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Healthy eating is a home run.

Photo: Keith Allison via Flickr

Recently the Health Talk crew had our eyes opened to a story about Justin Morneau, the Minnesota Twin’s baseball player who captured headlines for making healthier decisions at home plate. Er, the plate at home.

After four surgeries and a season-ending concussion in 2011, Morneau made the move to eliminate gluten, dairy products and sugar from his diet in hopes of staying healthier. Many people saw his choice as a step in the right direction in terms of people talking with their health care providers about nutritional decisions that could positively impact their lives.

“Professional athletes can be excellent role models for youth,” said Michelle Parke, a registered dietitian in the University of Minnesota’s School of Nursing and a researcher working with the Healthy Youth Sports Study(HYSS). “We often see professionals promoting sports drinks, why not healthful eating?”

Parke went on to explain that adequate nutrition is important for all athletes to perform their best, but for youth athletes adequate nutrition is also important for growth and development. Based on research from the HYSS she shared some nutritional barriers faced by today’s youth.

Busy family schedules. There is little time for a sit-down family meal. Instead, meals consist of convenience foods that are typically fast food, sweetened beverages and other foods high in calories and low in nutrients.

Concession stands. At Youth sporting events it is difficult to make healthy food choices with limited options. Many youth athletes receive “treats” after a practice or game that rarely consist of healthful foods.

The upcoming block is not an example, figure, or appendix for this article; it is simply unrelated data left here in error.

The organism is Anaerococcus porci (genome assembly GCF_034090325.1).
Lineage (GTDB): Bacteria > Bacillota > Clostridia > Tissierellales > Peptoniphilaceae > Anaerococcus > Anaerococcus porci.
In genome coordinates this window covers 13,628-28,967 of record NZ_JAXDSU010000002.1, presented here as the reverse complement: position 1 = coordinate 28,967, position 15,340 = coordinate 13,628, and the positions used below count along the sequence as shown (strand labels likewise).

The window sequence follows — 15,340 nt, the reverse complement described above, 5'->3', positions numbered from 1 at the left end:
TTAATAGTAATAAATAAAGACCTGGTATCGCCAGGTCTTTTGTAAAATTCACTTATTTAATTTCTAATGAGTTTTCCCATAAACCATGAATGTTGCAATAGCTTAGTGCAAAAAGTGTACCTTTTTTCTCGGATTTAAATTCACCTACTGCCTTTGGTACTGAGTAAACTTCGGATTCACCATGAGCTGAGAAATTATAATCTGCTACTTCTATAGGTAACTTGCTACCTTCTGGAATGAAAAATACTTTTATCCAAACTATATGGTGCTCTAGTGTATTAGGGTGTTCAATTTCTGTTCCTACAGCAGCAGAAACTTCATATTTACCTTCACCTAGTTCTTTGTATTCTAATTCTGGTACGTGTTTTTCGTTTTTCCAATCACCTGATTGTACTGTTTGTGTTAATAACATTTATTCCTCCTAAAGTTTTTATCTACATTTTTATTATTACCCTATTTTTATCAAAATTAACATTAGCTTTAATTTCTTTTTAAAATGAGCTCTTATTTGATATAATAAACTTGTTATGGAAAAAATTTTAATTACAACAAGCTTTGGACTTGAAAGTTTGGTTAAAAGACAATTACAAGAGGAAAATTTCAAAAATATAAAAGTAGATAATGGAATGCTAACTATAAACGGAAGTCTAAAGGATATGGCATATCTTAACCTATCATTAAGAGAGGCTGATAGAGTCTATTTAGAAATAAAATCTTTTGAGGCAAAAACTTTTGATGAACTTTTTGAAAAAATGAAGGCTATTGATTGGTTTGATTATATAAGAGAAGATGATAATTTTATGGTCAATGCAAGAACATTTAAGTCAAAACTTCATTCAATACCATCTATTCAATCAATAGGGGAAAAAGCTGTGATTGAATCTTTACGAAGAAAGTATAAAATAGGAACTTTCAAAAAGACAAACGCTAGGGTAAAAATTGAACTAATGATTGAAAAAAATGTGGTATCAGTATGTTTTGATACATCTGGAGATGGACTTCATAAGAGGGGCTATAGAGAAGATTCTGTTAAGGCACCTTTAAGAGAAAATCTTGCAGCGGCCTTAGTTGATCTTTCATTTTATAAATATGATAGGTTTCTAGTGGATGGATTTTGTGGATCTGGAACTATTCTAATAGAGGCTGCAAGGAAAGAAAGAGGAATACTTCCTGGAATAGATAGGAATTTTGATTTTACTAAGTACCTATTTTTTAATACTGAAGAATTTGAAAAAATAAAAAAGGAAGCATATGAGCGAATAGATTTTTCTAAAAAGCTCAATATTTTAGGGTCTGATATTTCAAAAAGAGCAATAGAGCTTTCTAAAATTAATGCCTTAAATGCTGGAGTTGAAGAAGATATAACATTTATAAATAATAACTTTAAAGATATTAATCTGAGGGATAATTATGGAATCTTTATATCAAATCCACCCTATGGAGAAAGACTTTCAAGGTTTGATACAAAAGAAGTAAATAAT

Calories actually burned. Maybe the biggest shock, youth do not burn as many calories as one might think. Much of the time at tournaments is spent on the bench or waiting around between games. This combined with the fast food options often leaves these athletes at a calorie surplus.

In terms of the dietary decisions recently made by Morneau, Parke was complimentary of his decision to better control what he will eat and what kinds of foods his nutritional team felt he should avoid.

“It would be fantastic to see professionals promoting more fruits and vegetables, whole grains, low-fat dairy, water and exercise,” said Michelle Parke. “Professional athletes could help young athletes make the healthy choice be the easy choice.”

Want to learn more about how youth athletes can make healthy choices about food? Check out the HYSS website here.

The Healthy Youth Sports Study was designed to investigate the relationship between youth sport participation and obesity prevention strategies. Participation in youth sport is recommended for increasing physical activity, but little research exists on whether sport can promote energy balance or prevent obesity.

Comments
  1. November 2, 2012 9:02 am | Taylor Glivet Says:

    I like your opinion on this topic, will bookmark for future visits!

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